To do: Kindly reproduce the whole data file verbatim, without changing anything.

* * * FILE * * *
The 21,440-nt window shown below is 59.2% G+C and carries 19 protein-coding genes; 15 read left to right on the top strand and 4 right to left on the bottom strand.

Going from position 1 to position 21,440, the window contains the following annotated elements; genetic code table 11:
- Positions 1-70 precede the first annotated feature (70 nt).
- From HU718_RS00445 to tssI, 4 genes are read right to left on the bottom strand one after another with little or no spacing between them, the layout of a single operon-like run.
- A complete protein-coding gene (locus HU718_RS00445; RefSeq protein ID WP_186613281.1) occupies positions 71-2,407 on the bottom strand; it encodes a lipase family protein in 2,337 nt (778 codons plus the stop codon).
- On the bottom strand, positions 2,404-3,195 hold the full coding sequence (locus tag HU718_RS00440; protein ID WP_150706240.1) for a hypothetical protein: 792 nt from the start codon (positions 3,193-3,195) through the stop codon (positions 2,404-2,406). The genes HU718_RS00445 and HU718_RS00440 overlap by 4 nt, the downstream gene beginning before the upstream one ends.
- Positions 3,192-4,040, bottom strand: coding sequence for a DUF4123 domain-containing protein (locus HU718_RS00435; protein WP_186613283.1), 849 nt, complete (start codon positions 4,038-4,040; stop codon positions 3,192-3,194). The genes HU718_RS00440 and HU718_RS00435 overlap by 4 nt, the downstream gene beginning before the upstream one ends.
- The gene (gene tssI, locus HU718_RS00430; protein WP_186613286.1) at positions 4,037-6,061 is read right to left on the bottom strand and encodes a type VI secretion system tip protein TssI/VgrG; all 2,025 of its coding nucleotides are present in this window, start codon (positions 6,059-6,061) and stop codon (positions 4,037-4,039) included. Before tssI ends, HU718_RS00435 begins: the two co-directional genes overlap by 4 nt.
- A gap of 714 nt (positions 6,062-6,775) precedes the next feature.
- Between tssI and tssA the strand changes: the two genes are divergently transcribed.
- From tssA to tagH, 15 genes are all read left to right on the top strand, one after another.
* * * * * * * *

The 21,440-nt window shown below is 59.2% G+C and carries 19 protein-coding genes; 15 read left to right on the top strand and 4 right to left on the bottom strand.

Going from position 1 to position 21,440, the window contains the following annotated elements; genetic code table 11:
- Positions 1-70 precede the first annotated feature (70 nt).
- From HU718_RS00445 to tssI, 4 genes are read right to left on the bottom strand one after another with little or no spacing between them, the layout of a single operon-like run.
- A complete protein-coding gene (locus HU718_RS00445; RefSeq protein ID WP_186613281.1) occupies positions 71-2,407 on the bottom strand; it encodes a lipase family protein in 2,337 nt (778 codons plus the stop codon).
- On the bottom strand, positions 2,404-3,195 hold the full coding sequence (locus tag HU718_RS00440; protein ID WP_150706240.1) for a hypothetical protein: 792 nt from the start codon (positions 3,193-3,195) through the stop codon (positions 2,404-2,406). The genes HU718_RS00445 and HU718_RS00440 overlap by 4 nt, the downstream gene beginning before the upstream one ends.
- Positions 3,192-4,040, bottom strand: coding sequence for a DUF4123 domain-containing protein (locus HU718_RS00435; protein WP_186613283.1), 849 nt, complete (start codon positions 4,038-4,040; stop codon positions 3,192-3,194). The genes HU718_RS00440 and HU718_RS00435 overlap by 4 nt, the downstream gene beginning before the upstream one ends.
- The gene (gene tssI, locus HU718_RS00430; protein WP_186613286.1) at positions 4,037-6,061 is read right to left on the bottom strand and encodes a type VI secretion system tip protein TssI/VgrG; all 2,025 of its coding nucleotides are present in this window, start codon (positions 6,059-6,061) and stop codon (positions 4,037-4,039) included. Before tssI ends, HU718_RS00435 begins: the two co-directional genes overlap by 4 nt.
- A gap of 714 nt (positions 6,062-6,775) precedes the next feature.
- Between tssI and tssA the strand changes: the two genes are divergently transcribed.
- From tssA to tagH, 15 genes are all read left to right on the top strand, one after another.